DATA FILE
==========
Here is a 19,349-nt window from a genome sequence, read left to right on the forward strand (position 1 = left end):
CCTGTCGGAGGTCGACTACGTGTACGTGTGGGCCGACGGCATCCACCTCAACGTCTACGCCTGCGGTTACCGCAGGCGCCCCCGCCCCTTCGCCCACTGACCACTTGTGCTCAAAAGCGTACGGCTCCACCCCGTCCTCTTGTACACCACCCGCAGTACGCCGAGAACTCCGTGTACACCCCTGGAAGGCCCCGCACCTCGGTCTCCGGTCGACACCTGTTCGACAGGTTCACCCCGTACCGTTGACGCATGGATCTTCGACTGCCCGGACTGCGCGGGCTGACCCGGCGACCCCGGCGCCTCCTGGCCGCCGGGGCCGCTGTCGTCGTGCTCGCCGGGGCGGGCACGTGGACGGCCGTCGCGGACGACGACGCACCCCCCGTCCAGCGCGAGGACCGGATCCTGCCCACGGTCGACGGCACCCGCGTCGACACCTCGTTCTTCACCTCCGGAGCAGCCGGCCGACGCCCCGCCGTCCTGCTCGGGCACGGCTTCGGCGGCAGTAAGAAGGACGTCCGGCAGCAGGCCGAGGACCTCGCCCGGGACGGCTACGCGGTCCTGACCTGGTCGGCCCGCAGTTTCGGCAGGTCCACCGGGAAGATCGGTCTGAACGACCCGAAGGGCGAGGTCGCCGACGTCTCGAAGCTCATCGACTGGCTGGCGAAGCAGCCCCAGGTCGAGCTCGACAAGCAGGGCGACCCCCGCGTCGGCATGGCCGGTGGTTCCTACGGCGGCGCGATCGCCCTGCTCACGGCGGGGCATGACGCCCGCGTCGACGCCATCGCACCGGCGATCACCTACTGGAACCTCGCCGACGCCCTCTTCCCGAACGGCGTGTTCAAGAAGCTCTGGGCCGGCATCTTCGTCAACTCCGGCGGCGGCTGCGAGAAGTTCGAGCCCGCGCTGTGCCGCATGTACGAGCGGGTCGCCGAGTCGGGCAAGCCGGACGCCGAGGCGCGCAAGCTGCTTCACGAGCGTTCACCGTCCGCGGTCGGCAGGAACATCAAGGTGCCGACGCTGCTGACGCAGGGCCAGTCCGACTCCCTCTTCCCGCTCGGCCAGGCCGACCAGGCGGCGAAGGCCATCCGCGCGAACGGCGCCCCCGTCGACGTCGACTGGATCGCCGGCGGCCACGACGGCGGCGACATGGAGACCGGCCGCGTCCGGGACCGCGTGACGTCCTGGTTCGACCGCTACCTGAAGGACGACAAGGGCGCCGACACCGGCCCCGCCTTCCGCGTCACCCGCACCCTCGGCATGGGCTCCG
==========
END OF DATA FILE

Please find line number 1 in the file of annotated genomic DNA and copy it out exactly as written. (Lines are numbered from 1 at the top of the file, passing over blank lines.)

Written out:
Here is a 19,349-nt window from a genome sequence, read left to right on the forward strand (position 1 = left end):